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Credit Card Rebate and Loyalty Programs

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Loyalty programs, also known as affinity programs, provide a rebate to the consumer in exchange for shopping at particular retailers or purchasing particular products or services. This section of FinAid provides information about loyalty programs that provide a reward in the form of tuition benefits, such as credits to a section 529 plan for your children. They are similar in nature to airline frequent flyer programs.

Typically, such programs do not require you to show a membership card to get the rebates. Instead, you register your credit cards with them and they track the purchases you make at participating merchants using the cards. You can also earn rebates by shopping online through the company web sites. This makes the programs a painless way to earn a little extra money for college.

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Affinity programs with a college savings emphasis include:

Of these, Upromise has the largest retailer network, followed by BabyMint.

A key benefit of all of these programs is that you do not need to change your purchasing habits to earn rebates for college savings. The retailer networks associated with these programs are large enough that most families will earn some rebates without altering their spending patterns. Of course, by carefully targeting your purchases, you can maximize your rebates.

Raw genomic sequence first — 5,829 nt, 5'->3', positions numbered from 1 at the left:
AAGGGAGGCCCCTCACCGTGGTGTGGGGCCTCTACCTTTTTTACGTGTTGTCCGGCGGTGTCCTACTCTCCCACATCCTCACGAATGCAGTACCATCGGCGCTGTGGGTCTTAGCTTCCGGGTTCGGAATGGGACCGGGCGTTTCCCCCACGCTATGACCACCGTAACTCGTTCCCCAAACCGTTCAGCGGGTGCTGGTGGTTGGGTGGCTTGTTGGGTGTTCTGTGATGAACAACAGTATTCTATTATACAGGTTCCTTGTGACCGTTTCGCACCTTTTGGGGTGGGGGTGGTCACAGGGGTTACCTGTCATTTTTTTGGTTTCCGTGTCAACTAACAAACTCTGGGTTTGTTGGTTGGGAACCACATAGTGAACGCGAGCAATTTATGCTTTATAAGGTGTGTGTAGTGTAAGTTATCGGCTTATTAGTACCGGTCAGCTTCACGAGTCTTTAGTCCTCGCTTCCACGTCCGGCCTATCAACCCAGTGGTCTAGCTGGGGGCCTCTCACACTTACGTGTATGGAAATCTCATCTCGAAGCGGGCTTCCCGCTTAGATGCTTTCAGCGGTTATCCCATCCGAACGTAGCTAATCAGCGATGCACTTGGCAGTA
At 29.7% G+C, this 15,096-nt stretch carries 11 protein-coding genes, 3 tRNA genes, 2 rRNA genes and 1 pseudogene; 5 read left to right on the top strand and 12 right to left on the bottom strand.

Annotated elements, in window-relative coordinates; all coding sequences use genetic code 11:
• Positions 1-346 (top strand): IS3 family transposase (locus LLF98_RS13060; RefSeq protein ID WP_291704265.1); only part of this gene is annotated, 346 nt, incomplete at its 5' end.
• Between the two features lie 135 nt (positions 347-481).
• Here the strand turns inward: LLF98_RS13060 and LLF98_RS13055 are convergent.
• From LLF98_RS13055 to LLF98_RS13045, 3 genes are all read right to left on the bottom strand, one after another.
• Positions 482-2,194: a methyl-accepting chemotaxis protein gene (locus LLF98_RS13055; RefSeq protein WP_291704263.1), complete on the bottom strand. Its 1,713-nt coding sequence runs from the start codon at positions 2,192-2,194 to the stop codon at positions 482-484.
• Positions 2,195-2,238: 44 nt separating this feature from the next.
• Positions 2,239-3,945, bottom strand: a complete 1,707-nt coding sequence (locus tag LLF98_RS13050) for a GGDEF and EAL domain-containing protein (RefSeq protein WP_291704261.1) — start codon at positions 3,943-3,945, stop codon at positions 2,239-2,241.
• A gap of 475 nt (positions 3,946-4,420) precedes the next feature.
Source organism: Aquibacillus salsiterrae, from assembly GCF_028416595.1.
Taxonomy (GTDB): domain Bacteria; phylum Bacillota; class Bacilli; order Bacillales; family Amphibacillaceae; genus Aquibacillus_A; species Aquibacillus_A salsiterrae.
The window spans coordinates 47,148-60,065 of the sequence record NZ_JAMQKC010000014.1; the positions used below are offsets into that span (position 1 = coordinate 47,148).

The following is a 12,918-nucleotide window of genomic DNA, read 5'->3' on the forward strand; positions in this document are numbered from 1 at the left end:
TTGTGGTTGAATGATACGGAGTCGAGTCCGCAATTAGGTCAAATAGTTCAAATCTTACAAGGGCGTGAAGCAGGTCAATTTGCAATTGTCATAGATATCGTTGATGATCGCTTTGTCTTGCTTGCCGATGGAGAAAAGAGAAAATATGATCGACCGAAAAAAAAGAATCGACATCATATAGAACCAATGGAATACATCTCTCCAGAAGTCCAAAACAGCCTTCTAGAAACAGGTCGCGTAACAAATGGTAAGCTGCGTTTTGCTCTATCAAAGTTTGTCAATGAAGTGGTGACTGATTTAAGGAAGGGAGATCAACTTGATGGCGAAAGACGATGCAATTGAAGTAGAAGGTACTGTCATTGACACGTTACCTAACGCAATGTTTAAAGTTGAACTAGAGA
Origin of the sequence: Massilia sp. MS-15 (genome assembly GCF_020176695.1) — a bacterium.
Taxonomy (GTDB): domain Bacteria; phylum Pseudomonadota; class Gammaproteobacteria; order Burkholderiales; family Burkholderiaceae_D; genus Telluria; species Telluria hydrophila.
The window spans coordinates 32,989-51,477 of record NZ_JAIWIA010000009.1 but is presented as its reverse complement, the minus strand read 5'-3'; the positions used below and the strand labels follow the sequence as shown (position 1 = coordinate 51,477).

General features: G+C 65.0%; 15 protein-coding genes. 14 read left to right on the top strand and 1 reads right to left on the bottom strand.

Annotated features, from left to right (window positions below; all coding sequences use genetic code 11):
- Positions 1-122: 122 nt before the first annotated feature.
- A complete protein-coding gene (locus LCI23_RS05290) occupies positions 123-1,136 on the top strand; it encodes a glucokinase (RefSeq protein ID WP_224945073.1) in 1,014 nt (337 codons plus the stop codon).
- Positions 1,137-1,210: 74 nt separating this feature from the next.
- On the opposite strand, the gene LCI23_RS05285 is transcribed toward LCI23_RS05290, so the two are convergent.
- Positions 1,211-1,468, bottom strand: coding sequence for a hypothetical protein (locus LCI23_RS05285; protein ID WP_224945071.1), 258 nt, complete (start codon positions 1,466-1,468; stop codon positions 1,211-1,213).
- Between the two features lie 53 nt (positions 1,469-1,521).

Some of the loyalty programs allow one to redeem the rebates as cash instead of investing them in a section 529 college savings plan. Some also allow one to transfer the rebates to repay student loans.

The rebates received from a loyalty program are not subject to income tax or sales tax. (Many states charge sales taxes on all gross receipts from sales, including rebates for which the retailer is reimbursed. However, the consumer already paid sales tax on the amount of the rebate when they purchased the product or service that generated the loyalty program rebate, so no additional sales tax is due when the rebate is received.)

Other online rebating programs, albeit without a saving for college theme, include Ebates (800 retailers), FatWallet (500 retailers), and BondRewards (500 retailers, rebates in the form of US Savings Bonds). There are also more traditional rebate cards, like Discover Card, and roundup savings programs like Bank of America's Keep the Change (debit card) and American Express's One Card (credit card).

FinAid does not recommend spending more money just to earn a rebate. If two products provide equivalent value, but the more expensive item offers a rebate, sometimes it is better to buy the less expensive item. Compare net prices after subtracting the amount of the rebate. The average rebate is between 4% and 5%.

See also the Savings Social Networking Programs.

 

 
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